Then I have to stop—I just have to stop.
I can dip my toe in it, at most. She lived in a pool of thoughts like these.
Sylvia Plath would have been 81 last month, on October 27th. Her daughter, Frieda Rebecca Hughes, is now 53. She is a poet and painter. She has published seven children’s books and four poetry collections and has had many exhibitions. She never had any children.
Plath’s son, Nicholas Farrar Hughes was a fisheries biologist known as an expert in stream salmonid ecology. He committed suicide in 2009, at the age of 47.
He, also, never had any children.
So—why write all this?
Perhaps it is my way of saying, good night, Lady Lazarus.
I want you to know that your words are still nestled in books on our shelves, graffitied into our minds. They leave fossilized imprints when pulled from our hearts. You didn’t just vanish.
You left bits of yourself behind, like the cast-out pieces of a shattered, and re-shattered, mosaic.
One year in every ten I manage it-- A sort of walking miracle, my skin Bright as a Nazi lampshade, My right foot A paperweight, My face a featureless, fine Jew linen. Peel off the napkin O my enemy. Do I terrify?-- The nose, the eye pits, the full set of teeth? The sour breath Will vanish in a day. Soon, soon the flesh The grave cave ate will be At home on me And I a smiling woman. I am only thirty. And like the cat I have nine times to die. This is Number Three. What a trash To annihilate each decade. What a million filaments. The peanut-crunching crowd Shoves in to see Them unwrap me hand and foot-- The big strip tease. Gentlemen, ladies These are my hands My knees. I may be skin and bone, Nevertheless, I am the same, identical woman. The first time it happened I was ten. It was an accident. The second time I meant To last it out and not come back at all. I rocked shut As a seashell. They had to call and call And pick the worms off me like sticky pearls. Dying Is an art, like everything else. I do it exceptionally well. I do it so it feels like hell. I do it so it feels real. I guess you could say I've a call. It's easy enough to do it in a cell. It's easy enough to do it and stay put. It's the theatrical Comeback in broad day To the same place, the same face, the same brute Amused shout: 'A miracle That knocks me out. There is a charge For the eyeing of my scars, there is a charge For the hearing of my heart-- It really goes. And there is a charge, a very large charge For a word or a touch Or a bit of blood Or a piece of my hair or my clothes. So, so, Herr Doktor. So, Herr Enemy. I am your opus, I am your valuable, The pure gold baby That melts to a shriek. I turn and burn. Do not think I underestimate your great concern. Ash, ash-- You poke and stir. Flesh, bone, there is nothing there-- A cake of soap, A wedding ring, A gold filling. Herr God, Herr Lucifer Beware Beware. Out of the ash I rise with my red hair And I eat men like air.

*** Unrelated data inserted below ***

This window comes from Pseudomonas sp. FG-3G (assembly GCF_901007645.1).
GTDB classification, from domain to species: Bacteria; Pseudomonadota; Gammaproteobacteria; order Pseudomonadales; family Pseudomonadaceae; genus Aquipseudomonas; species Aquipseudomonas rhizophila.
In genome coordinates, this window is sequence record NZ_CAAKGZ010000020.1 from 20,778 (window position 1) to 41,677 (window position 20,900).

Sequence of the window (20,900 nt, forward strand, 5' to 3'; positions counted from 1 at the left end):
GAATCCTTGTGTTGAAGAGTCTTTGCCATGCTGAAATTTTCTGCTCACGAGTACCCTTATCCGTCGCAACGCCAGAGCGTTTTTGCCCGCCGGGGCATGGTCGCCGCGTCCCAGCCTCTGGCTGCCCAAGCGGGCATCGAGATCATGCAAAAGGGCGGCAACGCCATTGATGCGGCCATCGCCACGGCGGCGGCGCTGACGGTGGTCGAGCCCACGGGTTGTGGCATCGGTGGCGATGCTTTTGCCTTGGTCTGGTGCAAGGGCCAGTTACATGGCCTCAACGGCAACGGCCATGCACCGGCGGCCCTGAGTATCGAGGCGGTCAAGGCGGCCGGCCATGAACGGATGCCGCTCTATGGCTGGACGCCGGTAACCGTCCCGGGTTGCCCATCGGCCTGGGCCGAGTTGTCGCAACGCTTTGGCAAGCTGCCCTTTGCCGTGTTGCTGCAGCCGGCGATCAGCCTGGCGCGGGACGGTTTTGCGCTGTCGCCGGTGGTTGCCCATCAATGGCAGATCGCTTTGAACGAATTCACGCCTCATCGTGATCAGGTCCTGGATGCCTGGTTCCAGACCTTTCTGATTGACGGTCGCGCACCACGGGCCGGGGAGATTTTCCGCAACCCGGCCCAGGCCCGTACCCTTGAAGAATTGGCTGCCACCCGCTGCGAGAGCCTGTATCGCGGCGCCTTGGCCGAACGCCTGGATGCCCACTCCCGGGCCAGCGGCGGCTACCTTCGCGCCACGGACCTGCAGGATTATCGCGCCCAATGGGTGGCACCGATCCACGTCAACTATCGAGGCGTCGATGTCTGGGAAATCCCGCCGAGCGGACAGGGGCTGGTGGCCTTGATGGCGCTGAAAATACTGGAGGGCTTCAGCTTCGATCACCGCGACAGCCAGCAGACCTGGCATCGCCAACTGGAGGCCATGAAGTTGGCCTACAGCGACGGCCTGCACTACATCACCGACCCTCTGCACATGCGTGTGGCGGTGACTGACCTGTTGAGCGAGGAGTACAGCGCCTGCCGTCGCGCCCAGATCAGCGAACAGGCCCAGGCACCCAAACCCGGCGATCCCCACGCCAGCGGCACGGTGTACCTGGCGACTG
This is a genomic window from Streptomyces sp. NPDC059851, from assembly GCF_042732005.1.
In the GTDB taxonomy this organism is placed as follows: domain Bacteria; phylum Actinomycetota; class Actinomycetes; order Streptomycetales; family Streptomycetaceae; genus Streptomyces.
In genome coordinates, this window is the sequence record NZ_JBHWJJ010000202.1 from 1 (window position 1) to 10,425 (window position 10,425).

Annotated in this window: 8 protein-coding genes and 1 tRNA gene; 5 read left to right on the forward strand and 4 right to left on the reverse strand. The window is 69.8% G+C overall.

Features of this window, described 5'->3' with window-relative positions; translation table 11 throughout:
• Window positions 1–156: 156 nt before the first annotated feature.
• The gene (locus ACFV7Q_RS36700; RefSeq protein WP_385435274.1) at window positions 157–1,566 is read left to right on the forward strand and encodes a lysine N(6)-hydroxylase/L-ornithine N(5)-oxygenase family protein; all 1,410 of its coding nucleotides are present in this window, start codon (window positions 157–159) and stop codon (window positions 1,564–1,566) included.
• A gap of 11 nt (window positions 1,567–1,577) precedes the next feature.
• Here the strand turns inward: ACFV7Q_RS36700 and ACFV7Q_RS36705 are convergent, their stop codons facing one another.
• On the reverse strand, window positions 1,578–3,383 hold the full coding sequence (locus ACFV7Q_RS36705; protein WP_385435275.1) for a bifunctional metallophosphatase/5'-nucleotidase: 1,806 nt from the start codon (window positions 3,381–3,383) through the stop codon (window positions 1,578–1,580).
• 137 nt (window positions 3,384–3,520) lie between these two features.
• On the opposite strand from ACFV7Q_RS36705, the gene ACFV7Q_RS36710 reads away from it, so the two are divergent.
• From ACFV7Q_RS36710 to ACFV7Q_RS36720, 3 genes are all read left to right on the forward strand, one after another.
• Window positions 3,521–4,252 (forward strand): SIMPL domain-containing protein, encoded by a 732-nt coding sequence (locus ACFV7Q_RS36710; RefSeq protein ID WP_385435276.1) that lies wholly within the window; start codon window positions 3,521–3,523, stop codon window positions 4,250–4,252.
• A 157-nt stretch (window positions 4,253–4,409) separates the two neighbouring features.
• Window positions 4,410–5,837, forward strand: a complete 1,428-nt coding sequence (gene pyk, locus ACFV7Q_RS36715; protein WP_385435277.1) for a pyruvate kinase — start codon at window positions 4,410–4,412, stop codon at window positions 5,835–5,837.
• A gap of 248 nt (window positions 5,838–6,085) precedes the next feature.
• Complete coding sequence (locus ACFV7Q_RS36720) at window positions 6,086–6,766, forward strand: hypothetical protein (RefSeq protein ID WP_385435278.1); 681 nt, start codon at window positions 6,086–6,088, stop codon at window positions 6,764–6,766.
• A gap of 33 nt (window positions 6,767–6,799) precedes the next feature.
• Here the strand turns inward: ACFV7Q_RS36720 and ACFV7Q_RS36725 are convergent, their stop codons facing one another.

(23-29 October 1962)
To here Sylvia read this aloud, go here.
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Ed: Bryonie Wise
Photo: screenshot of self-portrait by Sylvia Plath